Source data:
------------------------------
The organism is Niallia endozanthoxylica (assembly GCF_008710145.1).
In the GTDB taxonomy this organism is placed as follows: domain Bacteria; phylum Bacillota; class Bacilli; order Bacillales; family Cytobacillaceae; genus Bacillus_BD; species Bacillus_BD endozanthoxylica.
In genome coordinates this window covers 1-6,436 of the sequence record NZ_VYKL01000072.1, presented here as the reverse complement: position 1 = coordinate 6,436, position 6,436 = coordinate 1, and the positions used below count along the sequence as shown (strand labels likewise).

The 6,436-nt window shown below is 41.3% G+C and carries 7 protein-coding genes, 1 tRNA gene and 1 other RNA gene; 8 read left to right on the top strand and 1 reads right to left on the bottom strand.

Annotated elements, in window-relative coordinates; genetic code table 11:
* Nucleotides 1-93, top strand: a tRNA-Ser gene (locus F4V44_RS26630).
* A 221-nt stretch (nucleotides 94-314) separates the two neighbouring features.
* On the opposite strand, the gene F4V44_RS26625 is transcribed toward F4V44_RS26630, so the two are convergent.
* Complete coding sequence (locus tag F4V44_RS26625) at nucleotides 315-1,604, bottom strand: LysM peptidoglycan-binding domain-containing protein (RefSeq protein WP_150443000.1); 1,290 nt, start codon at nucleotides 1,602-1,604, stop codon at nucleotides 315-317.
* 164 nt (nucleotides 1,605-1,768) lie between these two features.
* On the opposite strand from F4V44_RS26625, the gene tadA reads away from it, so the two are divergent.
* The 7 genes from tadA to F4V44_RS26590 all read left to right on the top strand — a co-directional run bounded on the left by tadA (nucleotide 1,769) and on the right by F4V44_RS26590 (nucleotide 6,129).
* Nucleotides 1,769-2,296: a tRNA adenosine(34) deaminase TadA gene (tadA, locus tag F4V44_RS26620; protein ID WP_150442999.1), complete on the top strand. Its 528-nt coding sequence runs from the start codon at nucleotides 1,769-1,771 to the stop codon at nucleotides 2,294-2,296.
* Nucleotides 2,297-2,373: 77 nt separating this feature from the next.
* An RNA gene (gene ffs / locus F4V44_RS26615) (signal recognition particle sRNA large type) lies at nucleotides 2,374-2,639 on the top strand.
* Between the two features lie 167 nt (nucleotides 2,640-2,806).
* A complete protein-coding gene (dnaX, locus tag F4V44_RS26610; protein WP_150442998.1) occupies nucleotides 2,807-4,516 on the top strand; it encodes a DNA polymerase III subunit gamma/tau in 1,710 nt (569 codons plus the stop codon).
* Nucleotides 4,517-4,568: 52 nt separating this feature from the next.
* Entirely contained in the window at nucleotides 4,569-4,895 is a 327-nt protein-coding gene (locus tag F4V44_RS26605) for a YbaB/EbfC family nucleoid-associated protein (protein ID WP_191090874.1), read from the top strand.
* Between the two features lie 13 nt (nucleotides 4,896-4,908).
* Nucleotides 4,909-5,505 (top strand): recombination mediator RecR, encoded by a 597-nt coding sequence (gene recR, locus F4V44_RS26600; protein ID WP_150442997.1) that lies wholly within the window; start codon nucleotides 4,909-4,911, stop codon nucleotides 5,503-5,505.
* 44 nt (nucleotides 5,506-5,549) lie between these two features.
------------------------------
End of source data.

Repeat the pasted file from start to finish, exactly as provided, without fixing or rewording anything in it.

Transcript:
The organism is Niallia endozanthoxylica (assembly GCF_008710145.1).
In the GTDB taxonomy this organism is placed as follows: domain Bacteria; phylum Bacillota; class Bacilli; order Bacillales; family Cytobacillaceae; genus Bacillus_BD; species Bacillus_BD endozanthoxylica.
In genome coordinates this window covers 1-6,436 of the sequence record NZ_VYKL01000072.1, presented here as the reverse complement: position 1 = coordinate 6,436, position 6,436 = coordinate 1, and the positions used below count along the sequence as shown (strand labels likewise).

The 6,436-nt window shown below is 41.3% G+C and carries 7 protein-coding genes, 1 tRNA gene and 1 other RNA gene; 8 read left to right on the top strand and 1 reads right to left on the bottom strand.

Annotated elements, in window-relative coordinates; genetic code table 11:
* Nucleotides 1-93, top strand: a tRNA-Ser gene (locus F4V44_RS26630).
* A 221-nt stretch (nucleotides 94-314) separates the two neighbouring features.
* On the opposite strand, the gene F4V44_RS26625 is transcribed toward F4V44_RS26630, so the two are convergent.
* Complete coding sequence (locus tag F4V44_RS26625) at nucleotides 315-1,604, bottom strand: LysM peptidoglycan-binding domain-containing protein (RefSeq protein WP_150443000.1); 1,290 nt, start codon at nucleotides 1,602-1,604, stop codon at nucleotides 315-317.
* 164 nt (nucleotides 1,605-1,768) lie between these two features.
* On the opposite strand from F4V44_RS26625, the gene tadA reads away from it, so the two are divergent.
* The 7 genes from tadA to F4V44_RS26590 all read left to right on the top strand — a co-directional run bounded on the left by tadA (nucleotide 1,769) and on the right by F4V44_RS26590 (nucleotide 6,129).
* Nucleotides 1,769-2,296: a tRNA adenosine(34) deaminase TadA gene (tadA, locus tag F4V44_RS26620; protein ID WP_150442999.1), complete on the top strand. Its 528-nt coding sequence runs from the start codon at nucleotides 1,769-1,771 to the stop codon at nucleotides 2,294-2,296.
* Nucleotides 2,297-2,373: 77 nt separating this feature from the next.
* An RNA gene (gene ffs / locus F4V44_RS26615) (signal recognition particle sRNA large type) lies at nucleotides 2,374-2,639 on the top strand.
* Between the two features lie 167 nt (nucleotides 2,640-2,806).
* A complete protein-coding gene (dnaX, locus tag F4V44_RS26610; protein WP_150442998.1) occupies nucleotides 2,807-4,516 on the top strand; it encodes a DNA polymerase III subunit gamma/tau in 1,710 nt (569 codons plus the stop codon).
* Nucleotides 4,517-4,568: 52 nt separating this feature from the next.
* Entirely contained in the window at nucleotides 4,569-4,895 is a 327-nt protein-coding gene (locus tag F4V44_RS26605) for a YbaB/EbfC family nucleoid-associated protein (protein ID WP_191090874.1), read from the top strand.
* Between the two features lie 13 nt (nucleotides 4,896-4,908).
* Nucleotides 4,909-5,505 (top strand): recombination mediator RecR, encoded by a 597-nt coding sequence (gene recR, locus F4V44_RS26600; protein ID WP_150442997.1) that lies wholly within the window; start codon nucleotides 4,909-4,911, stop codon nucleotides 5,503-5,505.
* 44 nt (nucleotides 5,506-5,549) lie between these two features.